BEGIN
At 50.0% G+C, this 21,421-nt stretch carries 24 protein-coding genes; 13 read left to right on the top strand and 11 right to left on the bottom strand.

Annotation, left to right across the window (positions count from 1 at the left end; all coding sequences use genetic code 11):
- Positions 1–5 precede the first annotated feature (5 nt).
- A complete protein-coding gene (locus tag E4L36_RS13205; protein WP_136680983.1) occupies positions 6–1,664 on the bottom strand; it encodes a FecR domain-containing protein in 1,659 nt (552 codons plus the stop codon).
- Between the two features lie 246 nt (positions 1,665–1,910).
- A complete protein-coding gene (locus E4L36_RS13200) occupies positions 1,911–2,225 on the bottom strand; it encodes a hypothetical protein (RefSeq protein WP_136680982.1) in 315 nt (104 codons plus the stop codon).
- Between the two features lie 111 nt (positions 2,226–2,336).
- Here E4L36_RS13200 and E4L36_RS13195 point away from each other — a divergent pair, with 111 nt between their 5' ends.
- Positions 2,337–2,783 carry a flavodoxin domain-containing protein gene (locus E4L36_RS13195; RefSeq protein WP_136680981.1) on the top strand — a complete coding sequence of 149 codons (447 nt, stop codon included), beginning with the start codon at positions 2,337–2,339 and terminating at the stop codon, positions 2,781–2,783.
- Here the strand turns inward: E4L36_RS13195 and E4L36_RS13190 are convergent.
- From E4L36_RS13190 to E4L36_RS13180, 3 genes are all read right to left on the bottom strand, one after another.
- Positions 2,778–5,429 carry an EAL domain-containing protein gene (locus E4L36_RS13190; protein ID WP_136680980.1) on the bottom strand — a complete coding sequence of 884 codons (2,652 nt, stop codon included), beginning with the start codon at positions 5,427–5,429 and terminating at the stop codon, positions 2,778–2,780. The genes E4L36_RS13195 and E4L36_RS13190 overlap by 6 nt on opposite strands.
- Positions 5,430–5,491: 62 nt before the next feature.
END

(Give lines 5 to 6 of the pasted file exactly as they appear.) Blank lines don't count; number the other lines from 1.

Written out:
- Between the two features lie 246 nt (positions 1,665–1,910).
- A complete protein-coding gene (locus E4L36_RS13200) occupies positions 1,911–2,225 on the bottom strand; it encodes a hypothetical protein (RefSeq protein WP_136680982.1) in 315 nt (104 codons plus the stop codon).